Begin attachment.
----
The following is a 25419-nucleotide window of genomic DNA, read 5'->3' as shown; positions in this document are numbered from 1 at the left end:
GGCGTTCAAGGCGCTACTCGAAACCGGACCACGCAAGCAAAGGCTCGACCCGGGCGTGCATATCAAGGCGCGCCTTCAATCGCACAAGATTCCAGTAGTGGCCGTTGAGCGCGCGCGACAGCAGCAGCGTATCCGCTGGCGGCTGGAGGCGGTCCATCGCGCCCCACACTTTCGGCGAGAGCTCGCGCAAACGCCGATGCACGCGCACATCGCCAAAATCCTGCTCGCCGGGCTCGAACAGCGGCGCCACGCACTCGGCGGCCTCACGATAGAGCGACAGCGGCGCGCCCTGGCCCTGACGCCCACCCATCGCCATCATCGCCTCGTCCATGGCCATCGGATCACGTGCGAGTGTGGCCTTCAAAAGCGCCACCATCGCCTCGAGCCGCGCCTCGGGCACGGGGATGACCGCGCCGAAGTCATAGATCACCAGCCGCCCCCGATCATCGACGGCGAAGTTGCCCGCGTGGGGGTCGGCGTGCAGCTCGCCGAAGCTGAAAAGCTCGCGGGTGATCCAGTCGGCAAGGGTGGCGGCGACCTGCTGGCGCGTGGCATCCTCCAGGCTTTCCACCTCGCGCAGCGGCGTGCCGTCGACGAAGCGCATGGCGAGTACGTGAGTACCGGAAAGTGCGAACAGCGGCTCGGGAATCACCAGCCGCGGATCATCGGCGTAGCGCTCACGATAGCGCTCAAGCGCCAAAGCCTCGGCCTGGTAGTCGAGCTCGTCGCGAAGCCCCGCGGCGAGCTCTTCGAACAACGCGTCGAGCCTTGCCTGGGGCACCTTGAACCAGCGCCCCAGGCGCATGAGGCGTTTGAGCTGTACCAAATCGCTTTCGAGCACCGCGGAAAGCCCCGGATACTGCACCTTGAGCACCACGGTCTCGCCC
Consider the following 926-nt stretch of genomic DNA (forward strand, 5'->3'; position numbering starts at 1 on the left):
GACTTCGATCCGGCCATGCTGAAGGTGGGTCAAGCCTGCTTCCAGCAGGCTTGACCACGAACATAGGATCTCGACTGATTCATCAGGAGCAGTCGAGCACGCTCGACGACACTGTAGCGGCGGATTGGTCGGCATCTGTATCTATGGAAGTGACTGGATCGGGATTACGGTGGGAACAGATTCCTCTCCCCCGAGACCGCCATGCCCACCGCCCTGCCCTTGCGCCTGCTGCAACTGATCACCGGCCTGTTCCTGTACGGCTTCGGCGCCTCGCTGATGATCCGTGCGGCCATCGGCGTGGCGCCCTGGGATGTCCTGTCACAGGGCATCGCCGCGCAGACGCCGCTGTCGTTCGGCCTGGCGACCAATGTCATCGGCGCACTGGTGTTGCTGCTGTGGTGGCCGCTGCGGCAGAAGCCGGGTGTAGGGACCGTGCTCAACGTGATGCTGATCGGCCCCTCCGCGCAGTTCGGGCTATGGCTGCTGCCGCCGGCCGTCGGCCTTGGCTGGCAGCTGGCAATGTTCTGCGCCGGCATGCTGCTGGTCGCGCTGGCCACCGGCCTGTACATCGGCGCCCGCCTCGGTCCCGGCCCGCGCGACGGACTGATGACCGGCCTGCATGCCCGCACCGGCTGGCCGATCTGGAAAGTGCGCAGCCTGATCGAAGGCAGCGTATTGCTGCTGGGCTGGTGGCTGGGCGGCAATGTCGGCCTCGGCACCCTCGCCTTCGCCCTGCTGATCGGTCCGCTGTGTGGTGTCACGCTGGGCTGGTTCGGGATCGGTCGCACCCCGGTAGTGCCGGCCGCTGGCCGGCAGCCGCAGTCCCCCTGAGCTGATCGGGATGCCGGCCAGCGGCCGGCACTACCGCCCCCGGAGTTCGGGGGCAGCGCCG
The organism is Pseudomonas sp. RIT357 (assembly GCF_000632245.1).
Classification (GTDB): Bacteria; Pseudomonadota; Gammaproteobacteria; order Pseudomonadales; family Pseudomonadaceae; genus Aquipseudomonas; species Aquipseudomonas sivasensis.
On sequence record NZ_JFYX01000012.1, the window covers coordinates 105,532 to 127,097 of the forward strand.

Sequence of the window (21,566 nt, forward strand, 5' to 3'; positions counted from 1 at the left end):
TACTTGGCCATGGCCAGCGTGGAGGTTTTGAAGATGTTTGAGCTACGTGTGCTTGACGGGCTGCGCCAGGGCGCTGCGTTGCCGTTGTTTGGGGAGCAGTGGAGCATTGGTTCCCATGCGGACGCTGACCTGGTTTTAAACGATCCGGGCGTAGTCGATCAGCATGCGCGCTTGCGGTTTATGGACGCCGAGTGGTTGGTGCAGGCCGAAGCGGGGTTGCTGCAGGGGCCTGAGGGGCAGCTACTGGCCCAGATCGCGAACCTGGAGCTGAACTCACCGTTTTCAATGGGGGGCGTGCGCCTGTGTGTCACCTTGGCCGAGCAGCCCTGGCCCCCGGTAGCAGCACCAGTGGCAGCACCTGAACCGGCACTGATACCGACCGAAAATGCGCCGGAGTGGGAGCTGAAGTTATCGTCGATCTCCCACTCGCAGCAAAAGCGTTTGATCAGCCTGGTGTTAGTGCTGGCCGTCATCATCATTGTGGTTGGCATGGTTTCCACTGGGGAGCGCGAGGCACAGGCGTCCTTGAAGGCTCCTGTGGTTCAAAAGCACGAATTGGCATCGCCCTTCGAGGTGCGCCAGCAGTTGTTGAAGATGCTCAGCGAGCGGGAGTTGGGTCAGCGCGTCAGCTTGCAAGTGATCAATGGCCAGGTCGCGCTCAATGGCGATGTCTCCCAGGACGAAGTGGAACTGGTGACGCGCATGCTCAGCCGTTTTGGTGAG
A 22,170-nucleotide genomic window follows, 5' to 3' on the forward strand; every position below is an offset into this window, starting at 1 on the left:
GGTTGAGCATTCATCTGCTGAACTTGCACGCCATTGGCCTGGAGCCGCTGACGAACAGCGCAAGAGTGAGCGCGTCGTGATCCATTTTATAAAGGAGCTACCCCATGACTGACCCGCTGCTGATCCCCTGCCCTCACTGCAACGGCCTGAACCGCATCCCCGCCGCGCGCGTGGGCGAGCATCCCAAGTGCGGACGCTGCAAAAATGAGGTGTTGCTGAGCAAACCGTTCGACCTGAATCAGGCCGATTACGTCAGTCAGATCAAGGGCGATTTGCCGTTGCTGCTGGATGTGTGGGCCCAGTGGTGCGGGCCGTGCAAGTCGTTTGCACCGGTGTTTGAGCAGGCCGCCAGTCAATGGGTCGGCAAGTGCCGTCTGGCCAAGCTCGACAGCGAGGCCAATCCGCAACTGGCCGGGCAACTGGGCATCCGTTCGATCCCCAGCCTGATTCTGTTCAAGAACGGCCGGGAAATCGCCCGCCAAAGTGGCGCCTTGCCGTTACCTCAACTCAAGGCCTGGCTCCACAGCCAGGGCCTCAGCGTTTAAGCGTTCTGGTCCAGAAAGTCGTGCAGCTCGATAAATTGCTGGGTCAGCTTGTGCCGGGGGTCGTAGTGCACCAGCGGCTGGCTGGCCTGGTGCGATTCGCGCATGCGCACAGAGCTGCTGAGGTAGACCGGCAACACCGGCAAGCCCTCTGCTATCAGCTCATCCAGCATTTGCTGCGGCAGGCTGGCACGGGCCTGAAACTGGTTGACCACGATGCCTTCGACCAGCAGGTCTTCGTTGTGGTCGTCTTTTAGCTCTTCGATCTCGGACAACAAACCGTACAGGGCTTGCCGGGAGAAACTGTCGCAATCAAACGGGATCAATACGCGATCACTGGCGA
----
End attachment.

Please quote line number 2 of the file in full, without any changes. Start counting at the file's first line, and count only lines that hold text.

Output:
GGCGTTCAAGGCGCTACTCGAAACCGGACCACGCAAGCAAAGGCTCGACCCGGGCGTGCATATCAAGGCGCGCCTTCAATCGCACAAGATTCCAGTAGTGGCCGTTGAGCGCGCGCGACAGCAGCAGCGTATCCGCTGGCGGCTGGAGGCGGTCCATCGCGCCCCACACTTTCGGCGAGAGCTCGCGCAAACGCCGATGCACGCGCACATCGCCAAAATCCTGCTCGCCGGGCTCGAACAGCGGCGCCACGCACTCGGCGGCCTCACGATAGAGCGACAGCGGCGCGCCCTGGCCCTGACGCCCACCCATCGCCATCATCGCCTCGTCCATGGCCATCGGATCACGTGCGAGTGTGGCCTTCAAAAGCGCCACCATCGCCTCGAGCCGCGCCTCGGGCACGGGGATGACCGCGCCGAAGTCATAGATCACCAGCCGCCCCCGATCATCGACGGCGAAGTTGCCCGCGTGGGGGTCGGCGTGCAGCTCGCCGAAGCTGAAAAGCTCGCGGGTGATCCAGTCGGCAAGGGTGGCGGCGACCTGCTGGCGCGTGGCATCCTCCAGGCTTTCCACCTCGCGCAGCGGCGTGCCGTCGACGAAGCGCATGGCGAGTACGTGAGTACCGGAAAGTGCGAACAGCGGCTCGGGAATCACCAGCCGCGGATCATCGGCGTAGCGCTCACGATAGCGCTCAAGCGCCAAAGCCTCGGCCTGGTAGTCGAGCTCGTCGCGAAGCCCCGCGGCGAGCTCTTCGAACAACGCGTCGAGCCTTGCCTGGGGCACCTTGAACCAGCGCCCCAGGCGCATGAGGCGTTTGAGCTGTACCAAATCGCTTTCGAGCACCGCGGAAAGCCCCGGATACTGCACCTTGAGCACCACGGTCTCGCCC